Section 137 may only be used in the following way:
"A local authority may, subject, in the case of a parish or community council, to the following provisions of this section, incur expenditure on contributions to any of the following funds, that is to say—
(a) the funds of any charitable body in furtherance of its work in the United Kingdom; or
(b) the funds of any body which provides any public service (whether to the public as a whole or to any section of it) in the United Kingdom otherwise than for the purposes of gain; or
(c) any fund which is raised in connection with a particular event directly affecting persons resident in the United Kingdom on behalf of whom a public appeal for contributions has been made by the Lord Mayor of London or the chairman of a principal council or by a committee of which the Lord Mayor of London or the chairman of a principal council is a member or by such a person or body as is referred to in section 83(3)(c) of the Local Government (Scotland) Act 1973."
The total sum of money available in each year under S137 is capped at £8.12 (2019/20) or £8.32 (2020/21) multiplied by the number of electors on roll and the benefit must be commensurate with the sum of money committed. So your council can't spend £100k in a year, can only appoint a charitable planning consultant and would need to demonstrate a benefit (i.e. a guarantee of success).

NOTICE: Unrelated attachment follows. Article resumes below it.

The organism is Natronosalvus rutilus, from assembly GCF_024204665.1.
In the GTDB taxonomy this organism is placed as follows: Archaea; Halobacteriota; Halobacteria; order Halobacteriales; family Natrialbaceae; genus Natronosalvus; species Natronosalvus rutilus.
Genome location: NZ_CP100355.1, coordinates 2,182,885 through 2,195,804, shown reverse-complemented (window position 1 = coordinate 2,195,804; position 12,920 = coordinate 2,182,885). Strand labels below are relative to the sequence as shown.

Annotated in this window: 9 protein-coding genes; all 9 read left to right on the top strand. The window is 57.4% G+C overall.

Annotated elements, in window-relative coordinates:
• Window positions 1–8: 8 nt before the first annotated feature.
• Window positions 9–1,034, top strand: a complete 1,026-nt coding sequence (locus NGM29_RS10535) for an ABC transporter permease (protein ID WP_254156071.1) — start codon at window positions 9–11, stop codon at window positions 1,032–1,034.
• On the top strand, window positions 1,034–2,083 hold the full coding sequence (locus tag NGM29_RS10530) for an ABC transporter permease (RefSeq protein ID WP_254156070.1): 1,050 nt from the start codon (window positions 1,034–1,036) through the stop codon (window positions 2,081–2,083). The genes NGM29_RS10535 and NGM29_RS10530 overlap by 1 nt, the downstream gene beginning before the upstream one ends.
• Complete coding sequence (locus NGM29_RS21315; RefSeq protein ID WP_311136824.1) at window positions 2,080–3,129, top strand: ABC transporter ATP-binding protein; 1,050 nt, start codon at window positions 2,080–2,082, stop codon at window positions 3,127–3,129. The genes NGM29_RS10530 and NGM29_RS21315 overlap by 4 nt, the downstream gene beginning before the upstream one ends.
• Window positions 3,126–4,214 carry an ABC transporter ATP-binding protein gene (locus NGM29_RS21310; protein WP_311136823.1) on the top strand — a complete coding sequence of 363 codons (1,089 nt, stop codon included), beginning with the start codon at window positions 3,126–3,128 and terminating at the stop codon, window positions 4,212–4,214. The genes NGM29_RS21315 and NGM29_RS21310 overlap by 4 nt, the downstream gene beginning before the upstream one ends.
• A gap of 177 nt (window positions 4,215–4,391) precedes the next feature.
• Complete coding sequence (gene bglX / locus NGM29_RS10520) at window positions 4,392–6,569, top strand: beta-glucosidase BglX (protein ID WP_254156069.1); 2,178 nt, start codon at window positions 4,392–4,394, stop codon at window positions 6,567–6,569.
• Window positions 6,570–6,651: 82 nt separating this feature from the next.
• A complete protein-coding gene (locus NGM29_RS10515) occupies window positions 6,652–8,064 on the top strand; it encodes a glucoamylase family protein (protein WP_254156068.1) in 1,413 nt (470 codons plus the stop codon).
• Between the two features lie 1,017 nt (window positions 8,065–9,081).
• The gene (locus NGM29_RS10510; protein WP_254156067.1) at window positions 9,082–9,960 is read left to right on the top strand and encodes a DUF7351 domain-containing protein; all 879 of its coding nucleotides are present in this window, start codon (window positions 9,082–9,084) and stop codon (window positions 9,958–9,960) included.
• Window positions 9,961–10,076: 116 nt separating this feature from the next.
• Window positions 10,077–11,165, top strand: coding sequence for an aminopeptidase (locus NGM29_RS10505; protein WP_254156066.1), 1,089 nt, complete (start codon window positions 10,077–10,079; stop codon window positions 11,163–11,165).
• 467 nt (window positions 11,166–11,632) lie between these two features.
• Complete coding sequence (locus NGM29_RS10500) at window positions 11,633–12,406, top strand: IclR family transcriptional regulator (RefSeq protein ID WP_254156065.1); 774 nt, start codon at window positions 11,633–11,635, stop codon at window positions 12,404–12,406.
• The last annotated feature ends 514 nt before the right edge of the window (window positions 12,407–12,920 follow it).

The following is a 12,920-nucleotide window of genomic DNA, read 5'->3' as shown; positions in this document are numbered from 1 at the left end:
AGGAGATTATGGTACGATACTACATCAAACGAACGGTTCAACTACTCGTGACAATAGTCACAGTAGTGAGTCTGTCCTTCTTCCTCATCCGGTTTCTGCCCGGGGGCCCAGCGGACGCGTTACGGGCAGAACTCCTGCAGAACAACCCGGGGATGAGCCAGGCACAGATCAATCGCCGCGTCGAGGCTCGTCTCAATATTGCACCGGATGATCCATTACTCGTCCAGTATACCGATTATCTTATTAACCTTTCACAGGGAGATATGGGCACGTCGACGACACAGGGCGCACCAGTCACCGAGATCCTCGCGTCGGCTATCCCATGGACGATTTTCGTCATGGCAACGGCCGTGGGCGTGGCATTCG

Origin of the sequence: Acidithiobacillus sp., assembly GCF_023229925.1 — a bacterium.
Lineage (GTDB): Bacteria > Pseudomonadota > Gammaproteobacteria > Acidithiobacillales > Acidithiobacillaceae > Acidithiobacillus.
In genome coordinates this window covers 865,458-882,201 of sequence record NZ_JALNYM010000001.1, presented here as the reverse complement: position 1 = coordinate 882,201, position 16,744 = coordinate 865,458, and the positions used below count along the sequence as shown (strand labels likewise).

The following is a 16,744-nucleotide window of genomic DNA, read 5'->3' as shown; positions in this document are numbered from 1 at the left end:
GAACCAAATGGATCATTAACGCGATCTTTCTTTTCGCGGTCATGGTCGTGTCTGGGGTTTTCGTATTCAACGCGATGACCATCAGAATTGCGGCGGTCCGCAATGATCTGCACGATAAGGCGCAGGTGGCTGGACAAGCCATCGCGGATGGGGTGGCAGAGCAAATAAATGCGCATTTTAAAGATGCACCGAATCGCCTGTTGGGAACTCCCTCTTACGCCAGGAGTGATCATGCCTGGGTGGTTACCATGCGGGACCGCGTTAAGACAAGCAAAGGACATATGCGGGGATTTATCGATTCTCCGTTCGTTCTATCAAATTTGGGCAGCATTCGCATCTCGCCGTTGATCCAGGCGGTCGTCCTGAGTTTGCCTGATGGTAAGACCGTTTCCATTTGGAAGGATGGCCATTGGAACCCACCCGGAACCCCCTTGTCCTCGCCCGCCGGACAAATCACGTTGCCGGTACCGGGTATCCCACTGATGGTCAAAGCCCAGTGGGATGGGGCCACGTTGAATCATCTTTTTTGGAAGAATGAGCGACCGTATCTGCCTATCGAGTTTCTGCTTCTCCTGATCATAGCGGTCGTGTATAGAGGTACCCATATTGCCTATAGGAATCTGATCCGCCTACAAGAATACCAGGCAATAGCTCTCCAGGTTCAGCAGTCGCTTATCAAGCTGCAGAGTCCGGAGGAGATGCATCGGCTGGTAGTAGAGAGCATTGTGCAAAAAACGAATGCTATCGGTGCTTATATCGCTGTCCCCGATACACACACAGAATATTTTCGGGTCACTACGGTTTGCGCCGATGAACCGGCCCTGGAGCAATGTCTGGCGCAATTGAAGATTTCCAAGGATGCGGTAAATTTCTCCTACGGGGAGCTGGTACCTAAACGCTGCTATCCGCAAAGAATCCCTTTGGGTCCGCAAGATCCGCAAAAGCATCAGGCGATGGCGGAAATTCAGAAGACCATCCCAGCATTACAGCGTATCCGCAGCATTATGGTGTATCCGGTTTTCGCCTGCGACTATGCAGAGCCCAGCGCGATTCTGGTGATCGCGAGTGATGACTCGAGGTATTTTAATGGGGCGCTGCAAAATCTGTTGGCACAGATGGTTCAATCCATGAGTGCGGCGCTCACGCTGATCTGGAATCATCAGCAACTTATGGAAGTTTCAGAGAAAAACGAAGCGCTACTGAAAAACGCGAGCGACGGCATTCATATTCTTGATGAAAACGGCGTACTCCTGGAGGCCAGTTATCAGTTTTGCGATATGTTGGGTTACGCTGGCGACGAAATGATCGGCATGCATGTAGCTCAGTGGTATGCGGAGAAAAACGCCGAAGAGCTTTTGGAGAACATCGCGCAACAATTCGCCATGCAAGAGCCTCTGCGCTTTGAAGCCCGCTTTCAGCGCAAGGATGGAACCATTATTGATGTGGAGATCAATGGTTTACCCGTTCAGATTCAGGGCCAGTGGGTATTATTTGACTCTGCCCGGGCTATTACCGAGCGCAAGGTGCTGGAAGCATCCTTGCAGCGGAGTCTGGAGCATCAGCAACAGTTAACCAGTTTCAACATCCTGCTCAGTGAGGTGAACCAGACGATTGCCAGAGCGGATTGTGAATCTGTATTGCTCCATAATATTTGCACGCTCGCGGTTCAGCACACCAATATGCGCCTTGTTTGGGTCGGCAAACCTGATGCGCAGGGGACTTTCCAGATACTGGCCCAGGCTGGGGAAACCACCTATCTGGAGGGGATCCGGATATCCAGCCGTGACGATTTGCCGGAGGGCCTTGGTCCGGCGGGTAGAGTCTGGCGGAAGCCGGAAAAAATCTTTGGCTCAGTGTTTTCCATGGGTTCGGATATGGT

On churchyards, s.6(1) (a) of the Local Government Act 1894 transferred powers from the Vestry and Churchwardens to the newly formed parish councils “except so far as relates to the affairs of the church or to ecclesiastical charities.” s.6(1) (c) of the 1894 Act confirms the powers, duties and liabilities conferred on parish councils include “the holding and management of parish property “not being property relating to affairs of the church or held for an ecclesiastical charity”. So there is no power to support a church, a church hall or a churchyard.
Many councils provided welfare services to vulnerable residents this year, including setting up foodbanks and distributing welfare packages, but there is no power to provide goods or financial benefits to individuals. The correct way to address this is for the council to provide money to a not-for-profit organisation, but this is not always feasible and inevitably takes time. Nobody should criticise a council for providing a compassionate and timely response in such extraordinary times and that is why we need to have the flexibility to respond to local situations without red tape getting in the way.